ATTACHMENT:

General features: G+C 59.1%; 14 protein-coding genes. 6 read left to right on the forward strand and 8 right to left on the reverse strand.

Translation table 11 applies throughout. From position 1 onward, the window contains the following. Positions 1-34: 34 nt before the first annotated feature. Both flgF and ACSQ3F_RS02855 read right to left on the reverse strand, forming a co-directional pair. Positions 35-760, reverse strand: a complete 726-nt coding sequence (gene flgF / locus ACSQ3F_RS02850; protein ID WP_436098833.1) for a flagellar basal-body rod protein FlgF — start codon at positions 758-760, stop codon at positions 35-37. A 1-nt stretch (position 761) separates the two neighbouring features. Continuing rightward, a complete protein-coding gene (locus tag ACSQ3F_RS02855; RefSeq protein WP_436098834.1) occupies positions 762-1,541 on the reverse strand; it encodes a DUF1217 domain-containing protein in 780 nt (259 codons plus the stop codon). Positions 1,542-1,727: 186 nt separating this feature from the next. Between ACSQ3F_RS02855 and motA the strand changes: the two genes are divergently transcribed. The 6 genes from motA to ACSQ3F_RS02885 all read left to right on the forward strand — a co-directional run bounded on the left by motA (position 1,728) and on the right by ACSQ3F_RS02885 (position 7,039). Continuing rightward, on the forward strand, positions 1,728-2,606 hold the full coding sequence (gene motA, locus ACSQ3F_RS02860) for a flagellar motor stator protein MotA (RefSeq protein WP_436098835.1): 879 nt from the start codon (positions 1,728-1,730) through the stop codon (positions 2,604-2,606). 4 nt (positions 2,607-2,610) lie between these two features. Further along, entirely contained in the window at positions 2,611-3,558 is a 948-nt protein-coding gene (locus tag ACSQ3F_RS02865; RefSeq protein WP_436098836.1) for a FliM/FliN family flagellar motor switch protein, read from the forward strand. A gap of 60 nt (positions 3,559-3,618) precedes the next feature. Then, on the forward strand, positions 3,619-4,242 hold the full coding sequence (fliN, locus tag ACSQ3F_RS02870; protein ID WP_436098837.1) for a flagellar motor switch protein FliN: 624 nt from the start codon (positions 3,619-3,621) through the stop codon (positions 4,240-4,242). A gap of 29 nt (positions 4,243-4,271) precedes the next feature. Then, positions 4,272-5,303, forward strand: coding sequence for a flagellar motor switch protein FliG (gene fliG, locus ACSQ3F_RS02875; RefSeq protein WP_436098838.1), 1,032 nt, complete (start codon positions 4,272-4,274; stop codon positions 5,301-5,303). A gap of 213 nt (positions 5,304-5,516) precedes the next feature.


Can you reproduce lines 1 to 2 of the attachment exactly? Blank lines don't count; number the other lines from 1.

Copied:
General features: G+C 59.1%; 14 protein-coding genes. 6 read left to right on the forward strand and 8 right to left on the reverse strand.

Translation table 11 applies throughout. From position 1 onward, the window contains the following. Positions 1-34: 34 nt before the first annotated feature. Both flgF and ACSQ3F_RS02855 read right to left on the reverse strand, forming a co-directional pair. Positions 35-760, reverse strand: a complete 726-nt coding sequence (gene flgF / locus ACSQ3F_RS02850; protein ID WP_436098833.1) for a flagellar basal-body rod protein FlgF — start codon at positions 758-760, stop codon at positions 35-37. A 1-nt stretch (position 761) separates the two neighbouring features. Continuing rightward, a complete protein-coding gene (locus tag ACSQ3F_RS02855; RefSeq protein WP_436098834.1) occupies positions 762-1,541 on the reverse strand; it encodes a DUF1217 domain-containing protein in 780 nt (259 codons plus the stop codon). Positions 1,542-1,727: 186 nt separating this feature from the next. Between ACSQ3F_RS02855 and motA the strand changes: the two genes are divergently transcribed. The 6 genes from motA to ACSQ3F_RS02885 all read left to right on the forward strand — a co-directional run bounded on the left by motA (position 1,728) and on the right by ACSQ3F_RS02885 (position 7,039). Continuing rightward, on the forward strand, positions 1,728-2,606 hold the full coding sequence (gene motA, locus ACSQ3F_RS02860) for a flagellar motor stator protein MotA (RefSeq protein WP_436098835.1): 879 nt from the start codon (positions 1,728-1,730) through the stop codon (positions 2,604-2,606). 4 nt (positions 2,607-2,610) lie between these two features. Further along, entirely contained in the window at positions 2,611-3,558 is a 948-nt protein-coding gene (locus tag ACSQ3F_RS02865; RefSeq protein WP_436098836.1) for a FliM/FliN family flagellar motor switch protein, read from the forward strand. A gap of 60 nt (positions 3,559-3,618) precedes the next feature. Then, on the forward strand, positions 3,619-4,242 hold the full coding sequence (fliN, locus tag ACSQ3F_RS02870; protein ID WP_436098837.1) for a flagellar motor switch protein FliN: 624 nt from the start codon (positions 3,619-3,621) through the stop codon (positions 4,240-4,242). A gap of 29 nt (positions 4,243-4,271) precedes the next feature. Then, positions 4,272-5,303, forward strand: coding sequence for a flagellar motor switch protein FliG (gene fliG, locus ACSQ3F_RS02875; RefSeq protein WP_436098838.1), 1,032 nt, complete (start codon positions 4,272-4,274; stop codon positions 5,301-5,303). A gap of 213 nt (positions 5,304-5,516) precedes the next feature.